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June 22, 2005

Consumption and the Facts about our Oil Laden Food Chain

(This post is by Ianqui from The Oil Drum).

That oil is consumed by public and private transportation and industry is a no brainer. 

However, another, perhaps more important reason petroleum is so vital to our economy, beyond transportation, is that it takes a lot of fossil fuel just to produce the food that we eat every day.

When I stop to think about this, I get this image of gasoline being poured on my food. Pictured that way, the idea that we use a lot of oil on food is easy to dismiss, but the truth is that there are myriad ways that oil makes it into the food chain. And this is something we must be aware of, since once there are oil shortages, it's not just going to be lines at the pump--there might also be lines at the grocery stores.

Now, I don't claim to be an expert on the food production system all the way from planting to delivery at the Safeway, but I think it's worth highlighting just a few of the areas where oil is crucial just to give you a little glimpse ot the picture.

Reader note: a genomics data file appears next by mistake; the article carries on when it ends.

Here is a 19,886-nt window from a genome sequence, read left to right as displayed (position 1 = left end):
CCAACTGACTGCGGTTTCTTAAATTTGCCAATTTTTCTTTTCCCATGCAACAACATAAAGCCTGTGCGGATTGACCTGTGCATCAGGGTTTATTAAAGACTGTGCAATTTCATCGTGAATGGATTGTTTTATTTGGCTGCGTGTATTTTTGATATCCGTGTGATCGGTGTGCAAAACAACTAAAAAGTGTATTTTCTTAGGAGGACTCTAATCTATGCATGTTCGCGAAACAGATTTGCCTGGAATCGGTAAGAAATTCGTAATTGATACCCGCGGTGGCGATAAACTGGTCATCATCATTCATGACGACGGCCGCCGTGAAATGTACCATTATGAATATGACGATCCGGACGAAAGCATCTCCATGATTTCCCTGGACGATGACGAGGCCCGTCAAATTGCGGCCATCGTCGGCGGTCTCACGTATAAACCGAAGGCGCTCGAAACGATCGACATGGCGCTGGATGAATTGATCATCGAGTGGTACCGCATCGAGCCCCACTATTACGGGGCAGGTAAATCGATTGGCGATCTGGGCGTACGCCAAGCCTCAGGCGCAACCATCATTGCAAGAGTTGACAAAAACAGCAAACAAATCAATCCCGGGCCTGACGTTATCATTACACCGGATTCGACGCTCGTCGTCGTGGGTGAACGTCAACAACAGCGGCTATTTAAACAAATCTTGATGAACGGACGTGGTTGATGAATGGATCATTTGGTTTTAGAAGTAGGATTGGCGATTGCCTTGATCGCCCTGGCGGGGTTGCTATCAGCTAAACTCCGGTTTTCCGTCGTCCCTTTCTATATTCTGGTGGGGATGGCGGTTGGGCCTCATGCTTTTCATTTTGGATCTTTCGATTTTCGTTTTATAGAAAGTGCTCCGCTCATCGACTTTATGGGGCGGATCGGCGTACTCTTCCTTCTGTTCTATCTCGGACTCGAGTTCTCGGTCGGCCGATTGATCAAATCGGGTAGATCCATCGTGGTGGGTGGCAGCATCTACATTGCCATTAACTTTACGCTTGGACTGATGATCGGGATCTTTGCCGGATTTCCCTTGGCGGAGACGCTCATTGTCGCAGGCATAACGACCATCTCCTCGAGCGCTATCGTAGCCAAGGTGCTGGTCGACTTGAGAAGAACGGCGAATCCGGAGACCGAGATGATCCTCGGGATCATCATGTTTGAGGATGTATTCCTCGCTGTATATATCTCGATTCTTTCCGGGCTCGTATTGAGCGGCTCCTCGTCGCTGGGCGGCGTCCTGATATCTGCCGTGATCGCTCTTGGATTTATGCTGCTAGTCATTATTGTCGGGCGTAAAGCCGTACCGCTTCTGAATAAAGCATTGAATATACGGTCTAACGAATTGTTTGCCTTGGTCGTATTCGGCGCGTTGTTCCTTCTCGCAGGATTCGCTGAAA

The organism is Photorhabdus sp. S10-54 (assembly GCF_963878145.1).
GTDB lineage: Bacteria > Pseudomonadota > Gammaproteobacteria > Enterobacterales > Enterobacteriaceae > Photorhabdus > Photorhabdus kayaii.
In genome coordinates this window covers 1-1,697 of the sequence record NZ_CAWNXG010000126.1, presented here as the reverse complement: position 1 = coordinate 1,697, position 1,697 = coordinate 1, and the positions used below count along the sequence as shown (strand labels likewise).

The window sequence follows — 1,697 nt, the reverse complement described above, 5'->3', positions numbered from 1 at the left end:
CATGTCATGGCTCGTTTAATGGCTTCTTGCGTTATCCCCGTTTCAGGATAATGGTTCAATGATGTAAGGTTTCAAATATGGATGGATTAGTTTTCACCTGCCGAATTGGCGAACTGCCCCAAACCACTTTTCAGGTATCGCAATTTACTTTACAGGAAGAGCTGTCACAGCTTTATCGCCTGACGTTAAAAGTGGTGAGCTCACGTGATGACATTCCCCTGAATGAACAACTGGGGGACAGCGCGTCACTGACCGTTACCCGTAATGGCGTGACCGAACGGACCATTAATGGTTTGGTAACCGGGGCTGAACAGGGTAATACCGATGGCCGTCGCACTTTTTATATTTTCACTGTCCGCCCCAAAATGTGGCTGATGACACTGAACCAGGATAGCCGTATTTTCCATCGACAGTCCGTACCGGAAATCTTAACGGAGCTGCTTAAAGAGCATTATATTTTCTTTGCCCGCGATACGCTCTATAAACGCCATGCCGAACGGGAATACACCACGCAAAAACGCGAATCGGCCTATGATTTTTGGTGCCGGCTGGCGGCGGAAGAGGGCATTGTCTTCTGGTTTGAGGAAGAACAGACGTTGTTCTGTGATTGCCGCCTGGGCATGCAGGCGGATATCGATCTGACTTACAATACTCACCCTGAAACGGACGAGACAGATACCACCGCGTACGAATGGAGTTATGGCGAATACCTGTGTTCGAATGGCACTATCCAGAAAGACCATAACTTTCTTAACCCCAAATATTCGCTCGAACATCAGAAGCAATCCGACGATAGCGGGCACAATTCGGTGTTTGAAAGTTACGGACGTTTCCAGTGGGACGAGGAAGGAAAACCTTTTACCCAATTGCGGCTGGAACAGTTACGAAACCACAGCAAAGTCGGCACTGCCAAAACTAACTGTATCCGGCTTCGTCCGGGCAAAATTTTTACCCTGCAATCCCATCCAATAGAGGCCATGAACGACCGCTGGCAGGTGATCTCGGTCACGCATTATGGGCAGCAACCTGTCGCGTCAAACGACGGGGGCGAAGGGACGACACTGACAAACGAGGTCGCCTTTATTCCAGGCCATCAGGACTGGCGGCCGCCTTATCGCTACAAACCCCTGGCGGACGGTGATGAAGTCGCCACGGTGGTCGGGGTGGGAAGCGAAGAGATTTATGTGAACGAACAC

Just to get started, according to this estimate, the food production system uses 17% of all of the fossil fuel consumed in the US at some stage of the production or consumption process.

1. Fertilizer

We didn't always grow food the way that big agribusiness companies grow it now. In fact, it wasn't until the 1950's, when the Green Revolution came about, that we used anything much more than cow manure and sunlight to grow crops. The Green Revolution led to several new techniques in agriculture, including massive irrigation, the use of heavy machinery like harvesters, widespread introduction of pesticides, and chemical fertilizers. It's the latter that really revolutionized the yield of crops per capita, but it also seriously increased our dependence on fossil fuel. Fossil fuels like oil and natural gas are combined with nitrogen to produce ammonia, which is the major component necessary in fertilizer.

So, how much fertilizer do we use in a year? According to this site, from June 2001 to June 2002, the US used 12,009,300 short tons of nitrogen fertilizer. In order to produce one kg of fertilizer, it takes the energy equivalent of 1.4 liters of diesel fuel. Using this as a conversion factor, we see that in that time period, 96.2 million barrels of oil were necessary just for fertilizer. Let's put this against another landmark.